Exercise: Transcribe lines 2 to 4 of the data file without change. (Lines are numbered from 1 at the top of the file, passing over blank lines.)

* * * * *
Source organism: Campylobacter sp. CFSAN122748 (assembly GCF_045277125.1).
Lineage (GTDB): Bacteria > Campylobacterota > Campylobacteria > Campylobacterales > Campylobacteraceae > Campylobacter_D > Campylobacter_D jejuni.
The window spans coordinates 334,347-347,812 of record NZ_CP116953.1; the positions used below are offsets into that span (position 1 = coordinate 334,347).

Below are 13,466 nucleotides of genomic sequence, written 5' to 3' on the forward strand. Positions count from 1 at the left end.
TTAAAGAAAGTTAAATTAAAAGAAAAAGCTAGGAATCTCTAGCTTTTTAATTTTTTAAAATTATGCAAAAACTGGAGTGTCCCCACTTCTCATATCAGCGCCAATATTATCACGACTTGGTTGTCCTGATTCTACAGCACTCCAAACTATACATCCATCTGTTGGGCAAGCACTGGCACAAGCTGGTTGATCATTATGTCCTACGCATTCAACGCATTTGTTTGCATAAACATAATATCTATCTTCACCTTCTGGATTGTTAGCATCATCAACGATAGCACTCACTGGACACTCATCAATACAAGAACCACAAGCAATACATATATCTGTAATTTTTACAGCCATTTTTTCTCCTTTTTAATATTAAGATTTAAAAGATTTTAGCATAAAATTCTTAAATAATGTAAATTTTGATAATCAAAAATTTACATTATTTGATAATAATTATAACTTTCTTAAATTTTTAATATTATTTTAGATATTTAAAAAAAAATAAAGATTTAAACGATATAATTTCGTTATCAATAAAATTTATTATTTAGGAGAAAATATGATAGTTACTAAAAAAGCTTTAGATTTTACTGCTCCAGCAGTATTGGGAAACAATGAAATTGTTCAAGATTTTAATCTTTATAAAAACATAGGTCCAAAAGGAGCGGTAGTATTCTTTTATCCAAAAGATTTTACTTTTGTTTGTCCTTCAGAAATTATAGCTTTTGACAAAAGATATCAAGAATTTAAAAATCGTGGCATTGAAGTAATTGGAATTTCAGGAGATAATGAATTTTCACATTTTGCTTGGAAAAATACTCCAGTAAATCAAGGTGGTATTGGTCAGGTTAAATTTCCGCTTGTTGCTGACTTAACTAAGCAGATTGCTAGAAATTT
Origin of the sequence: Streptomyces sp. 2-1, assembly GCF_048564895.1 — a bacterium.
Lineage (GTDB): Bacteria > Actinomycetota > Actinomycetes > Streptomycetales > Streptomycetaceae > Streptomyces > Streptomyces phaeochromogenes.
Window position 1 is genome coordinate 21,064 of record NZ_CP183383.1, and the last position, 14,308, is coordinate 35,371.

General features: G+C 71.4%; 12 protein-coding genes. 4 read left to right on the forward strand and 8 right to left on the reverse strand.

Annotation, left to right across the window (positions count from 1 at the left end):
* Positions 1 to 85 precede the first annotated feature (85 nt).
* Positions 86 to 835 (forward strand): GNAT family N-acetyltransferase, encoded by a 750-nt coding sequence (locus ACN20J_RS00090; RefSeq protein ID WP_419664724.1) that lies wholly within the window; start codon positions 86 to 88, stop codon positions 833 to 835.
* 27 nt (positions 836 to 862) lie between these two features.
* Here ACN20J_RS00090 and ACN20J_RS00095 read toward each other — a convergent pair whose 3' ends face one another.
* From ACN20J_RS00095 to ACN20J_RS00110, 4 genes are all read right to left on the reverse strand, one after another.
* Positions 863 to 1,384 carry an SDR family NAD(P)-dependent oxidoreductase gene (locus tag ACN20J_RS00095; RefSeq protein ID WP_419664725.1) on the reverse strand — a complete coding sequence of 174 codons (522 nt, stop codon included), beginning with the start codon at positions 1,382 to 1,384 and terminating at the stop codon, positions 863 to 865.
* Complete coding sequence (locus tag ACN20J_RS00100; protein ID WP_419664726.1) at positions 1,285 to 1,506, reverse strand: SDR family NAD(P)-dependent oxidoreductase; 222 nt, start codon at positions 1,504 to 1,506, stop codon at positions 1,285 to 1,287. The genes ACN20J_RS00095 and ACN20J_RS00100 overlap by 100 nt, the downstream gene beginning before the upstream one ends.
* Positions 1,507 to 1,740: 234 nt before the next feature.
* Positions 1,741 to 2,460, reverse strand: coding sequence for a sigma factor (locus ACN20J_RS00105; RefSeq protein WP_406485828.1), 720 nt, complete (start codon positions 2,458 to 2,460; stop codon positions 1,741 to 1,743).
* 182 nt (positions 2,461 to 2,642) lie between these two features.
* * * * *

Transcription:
Lineage (GTDB): Bacteria > Campylobacterota > Campylobacteria > Campylobacterales > Campylobacteraceae > Campylobacter_D > Campylobacter_D jejuni.
The window spans coordinates 334,347-347,812 of record NZ_CP116953.1; the positions used below are offsets into that span (position 1 = coordinate 334,347).

Below are 13,466 nucleotides of genomic sequence, written 5' to 3' on the forward strand. Positions count from 1 at the left end.